Tag Archives: free motion Quilting on a Domestic sewing machine

Review of New APQS Ruler Foot for Free Motion Quilting


I have been waiting with bated breath for months for APQS to come out with their new ruler foot for my George. Every time I sit at my machine I would think about how great it is going to be……Then finally it arrived!! This is my review of the new APQS ruler foot. I felt that it would be best shown by a video.

I think my best advise if you have a George is to pay the extra $$$ and get the ruler foot. I know a lot of us are smarting ( judging from past emails from some George owners) that we had already paid for the ruler foot accessory set a few years back. I agree that the old foot is a bad design. It has been a source of angst for me. When I purchased George that is the one thing I didn’t demo. I knew I wanted a ruler foot…..I had a ruler foot on my domestic sewing machine that I was happy with. I just assumed that the George’s ruler foot- with it’s 20” harp space would be awesome. The truth was the angle of the foot’s ankle made the clearance to the right of the foot difficult.

a picture comparing the old APQS ruler foot to the new one
To the left is the Old APQS ruler foot, to the right the new ruler foot. I think the improvement to clearance is pretty obvious

In fairness to APQS they did try to correct the situation as best as they could until a new foot was re-designed. APQS did replace a lot of ruler feet to George owners with feet that had a smaller soldering at the ankle join, hoping that would it increase clearance. It helped- but not quite enough to really be happy with it.
The cost for the new feet are :
$365.00 for the set of 3 feet (closed ruler foot, open toe ruler foot and a standard free motion ruler foot.) If you are buying a new George this is a no-brainer- get the kit.
Closed Ruler foot: $140.00
Saddle foot or open toe ruler foot $200.00
I purchased the set because I am an open-toe gal. I use the open toe ruler foot probably more than any other foot. It allows me to swing between free motioning to ruler work without changing my foot most of the  time.

Installation wise, I had to summon up a good dose of patience. 
I already had adjusted my hopping foot height higher with the old foot. My standard quilting situation consists of a Supreme Slider and wool batting combined with hobbs 80/20. I could hardly get the new foot on, the fit was so tight. So I got out my screwdriver and adjusted the new hopping foot higher. I also checked to see that my needle was centered in the middle of the foot. I think all the pressure we sit down quilters put against the foot, pushing that fabric around , going over thick seams etc. can eventually push the foot off-center.
Mine was off. I began to look around my sewing room for something to quickly measure the distance from the needle to the edge of the foot all the way around . I spied a tracing hopper sitting on my desk that I got from Lisa Calle.

a picture ofLisa Calle's Hoppers- used to simulate a hopping foot as you draw designs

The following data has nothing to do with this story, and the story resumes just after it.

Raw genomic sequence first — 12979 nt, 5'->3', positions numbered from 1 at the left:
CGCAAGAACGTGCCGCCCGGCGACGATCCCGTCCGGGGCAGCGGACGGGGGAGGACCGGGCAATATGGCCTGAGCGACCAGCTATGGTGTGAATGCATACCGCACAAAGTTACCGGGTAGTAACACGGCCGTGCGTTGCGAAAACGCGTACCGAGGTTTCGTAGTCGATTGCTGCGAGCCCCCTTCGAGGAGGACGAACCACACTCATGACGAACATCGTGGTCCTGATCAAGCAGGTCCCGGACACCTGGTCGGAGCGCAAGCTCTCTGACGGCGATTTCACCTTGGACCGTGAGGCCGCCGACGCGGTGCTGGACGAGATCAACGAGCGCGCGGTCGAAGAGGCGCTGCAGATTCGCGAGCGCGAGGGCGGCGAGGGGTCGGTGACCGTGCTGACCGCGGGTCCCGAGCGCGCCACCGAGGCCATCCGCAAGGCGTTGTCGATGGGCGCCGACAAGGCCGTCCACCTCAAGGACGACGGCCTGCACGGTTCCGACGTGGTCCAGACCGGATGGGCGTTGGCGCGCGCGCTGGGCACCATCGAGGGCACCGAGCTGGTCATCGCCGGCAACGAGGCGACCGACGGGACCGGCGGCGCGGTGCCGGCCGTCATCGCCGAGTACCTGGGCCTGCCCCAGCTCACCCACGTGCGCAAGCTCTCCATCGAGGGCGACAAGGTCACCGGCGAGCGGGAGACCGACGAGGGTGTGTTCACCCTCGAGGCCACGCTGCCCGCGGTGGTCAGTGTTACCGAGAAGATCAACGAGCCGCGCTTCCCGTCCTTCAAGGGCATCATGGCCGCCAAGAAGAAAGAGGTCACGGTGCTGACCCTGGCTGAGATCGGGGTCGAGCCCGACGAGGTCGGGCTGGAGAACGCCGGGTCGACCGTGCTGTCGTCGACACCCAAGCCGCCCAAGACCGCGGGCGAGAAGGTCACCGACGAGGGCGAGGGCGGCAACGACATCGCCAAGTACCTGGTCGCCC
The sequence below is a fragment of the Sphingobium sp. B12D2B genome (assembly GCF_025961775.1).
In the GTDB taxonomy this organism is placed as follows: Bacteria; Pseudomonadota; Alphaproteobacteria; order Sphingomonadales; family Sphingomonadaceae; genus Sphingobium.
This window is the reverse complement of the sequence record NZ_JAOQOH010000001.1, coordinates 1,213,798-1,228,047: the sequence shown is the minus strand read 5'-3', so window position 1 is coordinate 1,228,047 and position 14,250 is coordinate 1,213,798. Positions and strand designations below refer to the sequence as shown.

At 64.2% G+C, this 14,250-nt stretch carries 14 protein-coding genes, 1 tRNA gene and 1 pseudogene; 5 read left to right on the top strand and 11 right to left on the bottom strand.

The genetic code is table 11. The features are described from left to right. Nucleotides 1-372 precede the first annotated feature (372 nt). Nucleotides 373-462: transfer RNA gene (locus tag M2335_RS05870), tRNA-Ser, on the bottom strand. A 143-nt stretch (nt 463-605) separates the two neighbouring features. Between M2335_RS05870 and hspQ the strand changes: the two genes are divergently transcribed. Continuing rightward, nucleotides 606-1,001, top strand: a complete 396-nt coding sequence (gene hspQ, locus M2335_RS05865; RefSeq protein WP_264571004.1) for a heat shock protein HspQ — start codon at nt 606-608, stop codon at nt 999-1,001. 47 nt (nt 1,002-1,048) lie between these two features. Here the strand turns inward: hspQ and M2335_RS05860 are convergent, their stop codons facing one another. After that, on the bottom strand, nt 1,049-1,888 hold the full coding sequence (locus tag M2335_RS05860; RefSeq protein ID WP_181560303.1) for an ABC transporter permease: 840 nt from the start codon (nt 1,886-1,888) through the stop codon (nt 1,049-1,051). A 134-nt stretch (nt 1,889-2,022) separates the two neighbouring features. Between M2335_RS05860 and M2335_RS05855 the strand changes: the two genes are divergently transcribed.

Lisa Calle’s Hoppers- used to simulate a hopping foot as you draw designs

I used this as my template to measure my needle distance. This worked out okay, but I was talking to Brenda, one of my online buddies ,she said she just traced around the foot on a index card, drew 2 lines to mark center and checked needle placement with that. My drawn circles in my video may not be the prettiest but I find Brenda’s idea easier to see than the clear plastic template hoppers…she’s so smart 🙂 ). We may need to make that suggestion to APQS!
I know that not everyone will go through all these shenanigans of adjusting height, centering and finally tension from all your mucking around. Just allow enough time so you are not growing fangs trying to slap that puppy in quickly. Mine took me the better part of a day when it was all said and done( I know…..I’m special 🙂 )

a picture of tension issues after installing the new foot.
The back of my test stitch out. Look at all the back-lashing and tension problems

Lastly , I guess in my mind I envisioned this true 1/2” foot alleviating a good deal of the marking I do on a quilt- especially were rulers are concerned. After all this adjusting, measuring, re-checking, I have come to the conclusion for me, that I will continue to mark. I am not a professional quilter, so maybe I lack confidence or the skills yet. But I don’t trust the accuracy of the needle to the edge of the foot in all directions.
Some quilt designs do not build on  previous lines and using a template’s markings will suffice . But if the needle is off it may become obvious in things like grids. I think I’ll save myself some heart ache and un-sewing and just mark.
The good news is that the new 1/2” foot with great clearance should open up the world of channeled templates like The Line Tamer or Lisa Calle’s Quilter’s Groove templates.

Well I hope this helps if you are on the fence whether to invest (or as in some of our cases-re-invest ;0 ) in the new ruler foot. For me, the cost was a lot cheaper than a new machine with a ruler foot that I was satisfied with.